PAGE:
A new one


Registered User
Feb 20, 2016
While I haven't resolved the issues with my other one ('Troublesome' thread), I have found another one of the same model, which arrived today.
The scratched number on the pendulum matches the serial no., so it's original.
This one is running, straight from the package it arrived in. That doesn't happen very often. Now I have something to compare with, to try and figure out what this one has that the 'troublesome' one doesn't.

aa1.JPG aa2.JPG

John Hubby

Senior Administrator Emeritus
Staff member
NAWCC Star Fellow
NAWCC Life Member
Sep 7, 2000
The Woodlands, TX
The serial number 2372780 shows your clock was made near the beginning of 1920.

My database shows there was a 3-1/2 year break in production of 400-Day clocks during WWI from about mid-1916 to the beginning of 1920, based on there not being any clocks found with serial numbers between 2310200 (mid-1916) and 2372500 (early 1920). GB continued to make other types of clocks during the war, the serial numbered types being almost entirely bracket and mantel clocks with Westminster chimes. They also made wall clocks and mantel clocks using Amerikaner design movements with no serial numbers, as well as alarm clocks and various utility clocks that don't have serial numbers.

Your clock is interesting in particular because of the base being one of the "original" base designs used by GB. Starting around the time of the introduction of the No. 8 upper bracket with beat adjustment in March 1913, GB started phasing out this base design and using a more simple flared base design that until now I had thought was used exclusively for all glass dome 400-Days after the war. In this instance, I would say that your clock is another example of GB using "new old stock" to finish clocks for the market, since there are a few of these recorded in 1914-1916 leading up to the halt in production. Your clock is thus far the "only" one I've documented made after WWI that has the older design base. I do think it is original to the clock, and certainly the pendulum is original since it has the movement serial number scribed underneath the disc.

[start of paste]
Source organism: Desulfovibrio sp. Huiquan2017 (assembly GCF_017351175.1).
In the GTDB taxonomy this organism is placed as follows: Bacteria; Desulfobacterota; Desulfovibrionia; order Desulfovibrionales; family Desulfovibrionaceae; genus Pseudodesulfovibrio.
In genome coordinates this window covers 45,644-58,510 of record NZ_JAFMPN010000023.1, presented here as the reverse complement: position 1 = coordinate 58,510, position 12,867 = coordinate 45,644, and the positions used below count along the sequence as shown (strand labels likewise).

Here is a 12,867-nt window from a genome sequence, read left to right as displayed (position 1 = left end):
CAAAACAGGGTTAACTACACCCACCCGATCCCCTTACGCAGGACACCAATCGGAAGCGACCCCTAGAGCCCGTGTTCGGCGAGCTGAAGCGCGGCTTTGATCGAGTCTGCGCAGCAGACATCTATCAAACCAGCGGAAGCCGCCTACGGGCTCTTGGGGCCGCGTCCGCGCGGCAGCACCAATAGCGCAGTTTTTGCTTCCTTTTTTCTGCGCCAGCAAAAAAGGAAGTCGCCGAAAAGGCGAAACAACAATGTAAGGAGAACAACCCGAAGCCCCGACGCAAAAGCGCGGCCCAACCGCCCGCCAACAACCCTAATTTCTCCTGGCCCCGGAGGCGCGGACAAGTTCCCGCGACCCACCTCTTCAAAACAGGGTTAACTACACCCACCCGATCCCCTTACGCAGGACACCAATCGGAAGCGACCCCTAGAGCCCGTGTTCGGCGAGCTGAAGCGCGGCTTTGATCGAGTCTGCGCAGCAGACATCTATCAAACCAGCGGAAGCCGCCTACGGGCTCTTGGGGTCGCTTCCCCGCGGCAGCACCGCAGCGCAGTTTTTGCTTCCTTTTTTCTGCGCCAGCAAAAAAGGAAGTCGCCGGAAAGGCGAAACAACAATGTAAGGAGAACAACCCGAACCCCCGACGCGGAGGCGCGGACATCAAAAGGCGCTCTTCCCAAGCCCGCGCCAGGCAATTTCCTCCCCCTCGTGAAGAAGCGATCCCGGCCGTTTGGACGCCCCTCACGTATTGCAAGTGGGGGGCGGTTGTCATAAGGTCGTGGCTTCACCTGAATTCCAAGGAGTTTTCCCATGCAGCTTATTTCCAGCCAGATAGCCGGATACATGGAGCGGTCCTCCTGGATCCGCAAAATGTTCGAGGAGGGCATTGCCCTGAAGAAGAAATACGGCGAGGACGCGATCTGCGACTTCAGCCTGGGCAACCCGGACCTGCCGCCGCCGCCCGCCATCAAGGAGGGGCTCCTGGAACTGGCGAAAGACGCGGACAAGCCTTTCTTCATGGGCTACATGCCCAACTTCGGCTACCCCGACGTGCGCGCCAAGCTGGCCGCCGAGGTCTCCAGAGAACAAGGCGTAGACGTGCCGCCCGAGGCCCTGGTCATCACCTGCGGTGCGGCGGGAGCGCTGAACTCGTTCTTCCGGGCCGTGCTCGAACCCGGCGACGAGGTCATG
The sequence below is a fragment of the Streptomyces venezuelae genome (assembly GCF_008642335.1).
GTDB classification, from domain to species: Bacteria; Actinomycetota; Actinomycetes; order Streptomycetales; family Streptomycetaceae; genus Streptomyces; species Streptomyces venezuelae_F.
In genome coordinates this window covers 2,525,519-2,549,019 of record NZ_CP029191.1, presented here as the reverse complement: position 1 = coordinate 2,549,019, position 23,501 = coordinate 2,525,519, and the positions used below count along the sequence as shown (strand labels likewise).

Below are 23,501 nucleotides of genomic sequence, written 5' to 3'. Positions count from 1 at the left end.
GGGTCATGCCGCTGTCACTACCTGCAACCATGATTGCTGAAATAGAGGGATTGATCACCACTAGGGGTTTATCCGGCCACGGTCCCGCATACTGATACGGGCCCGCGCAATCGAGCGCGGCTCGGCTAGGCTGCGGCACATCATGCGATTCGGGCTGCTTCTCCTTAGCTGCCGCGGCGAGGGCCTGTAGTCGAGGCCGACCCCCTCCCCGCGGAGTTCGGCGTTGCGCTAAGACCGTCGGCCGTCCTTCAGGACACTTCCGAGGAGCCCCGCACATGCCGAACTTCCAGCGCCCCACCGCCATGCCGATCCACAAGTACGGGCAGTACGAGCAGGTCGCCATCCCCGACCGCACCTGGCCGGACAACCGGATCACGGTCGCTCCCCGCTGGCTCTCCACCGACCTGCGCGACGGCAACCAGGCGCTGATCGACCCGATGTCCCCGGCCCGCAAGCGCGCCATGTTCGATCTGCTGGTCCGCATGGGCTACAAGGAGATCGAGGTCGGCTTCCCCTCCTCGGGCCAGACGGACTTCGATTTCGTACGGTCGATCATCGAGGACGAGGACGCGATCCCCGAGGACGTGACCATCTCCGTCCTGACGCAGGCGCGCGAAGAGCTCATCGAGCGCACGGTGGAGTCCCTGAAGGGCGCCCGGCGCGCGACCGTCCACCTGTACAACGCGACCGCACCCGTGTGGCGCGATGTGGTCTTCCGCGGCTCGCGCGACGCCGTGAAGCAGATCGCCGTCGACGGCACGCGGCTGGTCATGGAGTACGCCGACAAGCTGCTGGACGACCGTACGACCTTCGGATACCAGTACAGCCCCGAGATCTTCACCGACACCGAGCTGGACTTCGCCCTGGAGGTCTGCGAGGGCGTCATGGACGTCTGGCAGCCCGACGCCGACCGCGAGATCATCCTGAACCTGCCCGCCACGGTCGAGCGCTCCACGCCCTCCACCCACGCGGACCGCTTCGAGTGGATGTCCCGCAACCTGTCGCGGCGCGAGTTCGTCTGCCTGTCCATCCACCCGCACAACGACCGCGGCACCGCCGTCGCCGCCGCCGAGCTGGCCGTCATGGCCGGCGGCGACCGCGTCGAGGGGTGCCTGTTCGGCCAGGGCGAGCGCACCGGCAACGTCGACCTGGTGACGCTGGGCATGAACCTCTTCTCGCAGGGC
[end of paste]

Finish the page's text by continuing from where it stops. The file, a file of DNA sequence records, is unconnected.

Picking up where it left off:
Your clock appears to be in very good original condition and since it is running well I can understand you might wait a while before giving it the once-over to clean, lubricate, and regulate the movement as well as to consider polishing the brass. Many collectors would leave the cosmetics "as is" except to clean off any dust and dirt. In any event it's a good one!


Registered User
Feb 20, 2016
Many thanks for all the information. It makes owning the clock that much more interesting.
Looking at the base I have indeed been tempted to polish it, as cosmetically it's not in great shape, but so far I've resisted, particularly as the clock is running and keeping time. That might well change as I like them bright and shiny.
What I do see is that the fork movement is small compared to other clocks I have, and the wire is the bronze type, not a horolovar, and the pendulum rotation is approx. 280 degrees.

Forum statistics

Latest member
Encyclopedia Pages
Total wiki contributions
Last edit
NAWCC Online Structure and Operation by Tom McIntyre